CLDR 35 Release Note
Unicode CLDR 35 provides an update to the key building blocks for software supporting the world's languages. CLDR data is used by all major software systems for their software internationalization and localization, adapting software to the conventions of different languages for such common software tasks.
CLDR 35 included a limited Survey Tool data collection phase. The following summarizes the changes in the release.
A dot release, version 35.1 is expected in April, with further changes for Japanese calendar.
Detailed Specification Changes
Aside from documenting additional structure, there have been important modifications to the following areas of LDML:
Part 1: Core
Section 3 Unicode Language and Locale Identifiers
Section 4.4 Language Matching
Section 6.4 Segmentation Tests
Part 2: General
Part 4: Dates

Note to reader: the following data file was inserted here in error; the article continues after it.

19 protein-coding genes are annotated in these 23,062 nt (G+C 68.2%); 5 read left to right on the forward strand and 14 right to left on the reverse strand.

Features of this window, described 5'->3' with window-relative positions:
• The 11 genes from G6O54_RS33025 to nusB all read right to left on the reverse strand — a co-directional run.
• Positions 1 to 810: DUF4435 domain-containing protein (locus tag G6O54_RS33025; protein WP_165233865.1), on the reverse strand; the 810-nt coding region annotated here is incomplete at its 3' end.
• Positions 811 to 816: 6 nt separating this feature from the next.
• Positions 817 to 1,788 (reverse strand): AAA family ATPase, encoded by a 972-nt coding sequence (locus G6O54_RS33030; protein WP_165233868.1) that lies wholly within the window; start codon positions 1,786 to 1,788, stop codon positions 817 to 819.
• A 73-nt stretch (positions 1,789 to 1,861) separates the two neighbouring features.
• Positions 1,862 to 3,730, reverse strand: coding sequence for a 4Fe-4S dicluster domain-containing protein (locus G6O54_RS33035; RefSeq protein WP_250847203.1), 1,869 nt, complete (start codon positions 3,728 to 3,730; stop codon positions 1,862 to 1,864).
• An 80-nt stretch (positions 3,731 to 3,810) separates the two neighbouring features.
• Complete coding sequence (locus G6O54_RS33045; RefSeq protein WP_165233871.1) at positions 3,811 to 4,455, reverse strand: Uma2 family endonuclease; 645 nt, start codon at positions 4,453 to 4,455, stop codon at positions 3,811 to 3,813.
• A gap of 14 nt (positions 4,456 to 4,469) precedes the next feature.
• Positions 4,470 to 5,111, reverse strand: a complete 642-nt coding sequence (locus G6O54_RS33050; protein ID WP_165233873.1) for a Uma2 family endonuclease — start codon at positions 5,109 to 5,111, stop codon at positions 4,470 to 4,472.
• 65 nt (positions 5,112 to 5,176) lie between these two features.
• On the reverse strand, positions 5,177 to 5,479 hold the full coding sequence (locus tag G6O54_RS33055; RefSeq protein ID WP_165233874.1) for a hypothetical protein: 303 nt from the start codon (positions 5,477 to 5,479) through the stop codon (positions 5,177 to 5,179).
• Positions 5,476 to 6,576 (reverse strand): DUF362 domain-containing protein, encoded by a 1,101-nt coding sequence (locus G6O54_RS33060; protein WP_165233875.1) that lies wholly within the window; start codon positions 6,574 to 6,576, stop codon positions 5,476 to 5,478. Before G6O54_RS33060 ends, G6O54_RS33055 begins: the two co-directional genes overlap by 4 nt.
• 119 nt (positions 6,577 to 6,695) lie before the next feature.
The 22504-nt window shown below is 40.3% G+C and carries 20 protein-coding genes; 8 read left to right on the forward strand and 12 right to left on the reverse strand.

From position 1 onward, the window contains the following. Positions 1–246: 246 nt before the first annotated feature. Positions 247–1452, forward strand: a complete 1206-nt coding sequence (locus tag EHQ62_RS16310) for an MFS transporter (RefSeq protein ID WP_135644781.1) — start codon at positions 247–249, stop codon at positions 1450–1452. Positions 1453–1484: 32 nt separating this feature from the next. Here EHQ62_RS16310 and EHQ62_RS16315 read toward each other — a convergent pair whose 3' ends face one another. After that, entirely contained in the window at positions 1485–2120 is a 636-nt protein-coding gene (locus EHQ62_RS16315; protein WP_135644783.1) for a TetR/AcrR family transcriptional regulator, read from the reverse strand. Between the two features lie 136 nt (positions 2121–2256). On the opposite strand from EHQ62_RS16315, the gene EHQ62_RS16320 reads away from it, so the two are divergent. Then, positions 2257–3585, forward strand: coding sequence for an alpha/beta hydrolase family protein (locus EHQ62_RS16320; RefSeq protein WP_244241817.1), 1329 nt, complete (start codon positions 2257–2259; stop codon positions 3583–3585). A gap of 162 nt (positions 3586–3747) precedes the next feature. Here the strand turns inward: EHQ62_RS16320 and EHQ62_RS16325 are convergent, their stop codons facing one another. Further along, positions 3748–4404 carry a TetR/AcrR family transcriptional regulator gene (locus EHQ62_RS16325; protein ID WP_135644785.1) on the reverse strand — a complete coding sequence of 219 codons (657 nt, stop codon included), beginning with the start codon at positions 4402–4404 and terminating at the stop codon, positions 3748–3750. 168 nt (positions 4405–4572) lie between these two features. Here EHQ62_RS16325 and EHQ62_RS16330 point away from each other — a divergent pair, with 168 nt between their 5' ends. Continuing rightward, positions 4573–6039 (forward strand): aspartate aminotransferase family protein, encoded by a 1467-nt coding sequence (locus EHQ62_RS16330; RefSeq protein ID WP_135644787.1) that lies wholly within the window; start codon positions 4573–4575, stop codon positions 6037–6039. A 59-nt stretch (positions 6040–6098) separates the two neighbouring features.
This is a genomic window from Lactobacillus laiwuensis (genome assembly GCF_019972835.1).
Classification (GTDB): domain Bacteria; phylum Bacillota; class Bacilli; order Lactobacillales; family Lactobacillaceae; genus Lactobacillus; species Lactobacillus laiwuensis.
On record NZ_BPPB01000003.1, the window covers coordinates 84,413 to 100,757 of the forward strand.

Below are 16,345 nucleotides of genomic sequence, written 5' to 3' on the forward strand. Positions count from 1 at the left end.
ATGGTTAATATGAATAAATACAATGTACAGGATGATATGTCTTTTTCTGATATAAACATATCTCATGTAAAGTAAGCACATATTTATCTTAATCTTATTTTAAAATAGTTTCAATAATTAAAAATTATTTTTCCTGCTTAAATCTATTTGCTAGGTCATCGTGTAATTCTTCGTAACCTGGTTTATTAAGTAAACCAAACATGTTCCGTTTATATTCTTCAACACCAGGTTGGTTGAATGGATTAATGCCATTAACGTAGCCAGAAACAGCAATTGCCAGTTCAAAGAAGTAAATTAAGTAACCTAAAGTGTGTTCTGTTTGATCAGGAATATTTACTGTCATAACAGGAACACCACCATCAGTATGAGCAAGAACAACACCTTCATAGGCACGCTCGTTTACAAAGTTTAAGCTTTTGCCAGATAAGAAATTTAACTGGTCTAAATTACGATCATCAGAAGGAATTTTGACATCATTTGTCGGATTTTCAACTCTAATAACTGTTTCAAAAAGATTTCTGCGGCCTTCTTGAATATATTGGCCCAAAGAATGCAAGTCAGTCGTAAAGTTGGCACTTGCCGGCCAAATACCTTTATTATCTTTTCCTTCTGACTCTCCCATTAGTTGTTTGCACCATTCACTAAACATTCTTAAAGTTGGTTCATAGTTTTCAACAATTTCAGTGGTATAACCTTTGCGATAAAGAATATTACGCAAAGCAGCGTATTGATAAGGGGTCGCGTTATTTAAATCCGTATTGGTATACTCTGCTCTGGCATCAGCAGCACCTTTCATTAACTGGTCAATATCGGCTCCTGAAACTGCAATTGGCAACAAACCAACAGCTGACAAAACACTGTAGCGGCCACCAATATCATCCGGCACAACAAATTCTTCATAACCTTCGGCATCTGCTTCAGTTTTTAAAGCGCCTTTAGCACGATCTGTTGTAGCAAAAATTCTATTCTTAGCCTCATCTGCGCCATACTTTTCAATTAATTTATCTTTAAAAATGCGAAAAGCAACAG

Section 2.6.2 Elements availableFormats, appendItems
For more detailed specification changes, see LDML35 Modifications.
Detailed Structure Changes
No DTD changes, except for the following:
DTDs now have enhanced syntax for valid attribute values
The following chart shows the growth of CLDR data over time. It counts the number of data items in /main and /annotations directories, keyed by locale.
The chart does not include data in the /annotationsDerived, /bcp47, /casing, /collation, /dtd, /keyboards, /properties, /rbnf, /segments, /subdivisions, /supplemental, /transforms, /uca, and /validity directories, which is roughly twice as much appears in the above chart.
The chart includes the latest release for each year. The latest data for 2019 will only be available in October; v35.0 just had a limited Survey Tool data collection phase as described in the Overview.
Plural changes (unlikely to cause migration problems).
Marathi (mr) changed the category for 0 to other.
Cornish (kw) added 3 categories and changed many assignments.
Hindi (hi) changed to English AM/PM strings from translations.
The mapping for deprecated language code “mo” has changed from “ro_MD” to just “ro”.
The v35.1 dot-release is focused on the new Japanese era. It includes the following tickets:
Many people have made significant contributions to CLDR and LDML; see the Acknowledgments page for a full listing.